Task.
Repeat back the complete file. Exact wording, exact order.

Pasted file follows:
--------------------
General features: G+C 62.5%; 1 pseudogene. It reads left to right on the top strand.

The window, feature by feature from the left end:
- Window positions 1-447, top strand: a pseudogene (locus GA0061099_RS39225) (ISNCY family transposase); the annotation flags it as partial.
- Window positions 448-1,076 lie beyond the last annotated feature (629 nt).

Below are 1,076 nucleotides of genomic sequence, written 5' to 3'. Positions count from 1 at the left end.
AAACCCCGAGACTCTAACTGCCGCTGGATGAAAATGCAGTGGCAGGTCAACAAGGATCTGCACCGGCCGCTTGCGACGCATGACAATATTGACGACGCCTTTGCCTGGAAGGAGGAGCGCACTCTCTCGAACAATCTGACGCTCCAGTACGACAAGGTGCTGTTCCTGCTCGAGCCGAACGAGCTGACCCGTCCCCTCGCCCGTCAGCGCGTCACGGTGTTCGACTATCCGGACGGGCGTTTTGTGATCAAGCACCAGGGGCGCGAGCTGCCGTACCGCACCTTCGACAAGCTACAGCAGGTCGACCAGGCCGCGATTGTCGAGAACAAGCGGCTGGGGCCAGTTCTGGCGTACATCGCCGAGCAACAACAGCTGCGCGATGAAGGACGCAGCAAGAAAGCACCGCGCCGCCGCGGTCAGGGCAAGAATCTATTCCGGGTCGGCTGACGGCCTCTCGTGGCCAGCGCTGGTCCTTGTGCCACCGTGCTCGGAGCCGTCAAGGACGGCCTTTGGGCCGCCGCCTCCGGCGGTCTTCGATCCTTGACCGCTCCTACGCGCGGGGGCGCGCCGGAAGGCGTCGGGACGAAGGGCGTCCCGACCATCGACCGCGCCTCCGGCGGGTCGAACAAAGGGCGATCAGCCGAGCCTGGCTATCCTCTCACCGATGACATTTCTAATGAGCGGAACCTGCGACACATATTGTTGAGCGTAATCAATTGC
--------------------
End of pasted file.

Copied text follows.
General features: G+C 62.5%; 1 pseudogene. It reads left to right on the top strand.

The window, feature by feature from the left end:
- Window positions 1-447, top strand: a pseudogene (locus GA0061099_RS39225) (ISNCY family transposase); the annotation flags it as partial.
- Window positions 448-1,076 lie beyond the last annotated feature (629 nt).

Below are 1,076 nucleotides of genomic sequence, written 5' to 3'. Positions count from 1 at the left end.
AAACCCCGAGACTCTAACTGCCGCTGGATGAAAATGCAGTGGCAGGTCAACAAGGATCTGCACCGGCCGCTTGCGACGCATGACAATATTGACGACGCCTTTGCCTGGAAGGAGGAGCGCACTCTCTCGAACAATCTGACGCTCCAGTACGACAAGGTGCTGTTCCTGCTCGAGCCGAACGAGCTGACCCGTCCCCTCGCCCGTCAGCGCGTCACGGTGTTCGACTATCCGGACGGGCGTTTTGTGATCAAGCACCAGGGGCGCGAGCTGCCGTACCGCACCTTCGACAAGCTACAGCAGGTCGACCAGGCCGCGATTGTCGAGAACAAGCGGCTGGGGCCAGTTCTGGCGTACATCGCCGAGCAACAACAGCTGCGCGATGAAGGACGCAGCAAGAAAGCACCGCGCCGCCGCGGTCAGGGCAAGAATCTATTCCGGGTCGGCTGACGGCCTCTCGTGGCCAGCGCTGGTCCTTGTGCCACCGTGCTCGGAGCCGTCAAGGACGGCCTTTGGGCCGCCGCCTCCGGCGGTCTTCGATCCTTGACCGCTCCTACGCGCGGGGGCGCGCCGGAAGGCGTCGGGACGAAGGGCGTCCCGACCATCGACCGCGCCTCCGGCGGGTCGAACAAAGGGCGATCAGCCGAGCCTGGCTATCCTCTCACCGATGACATTTCTAATGAGCGGAACCTGCGACACATATTGTTGAGCGTAATCAATTGC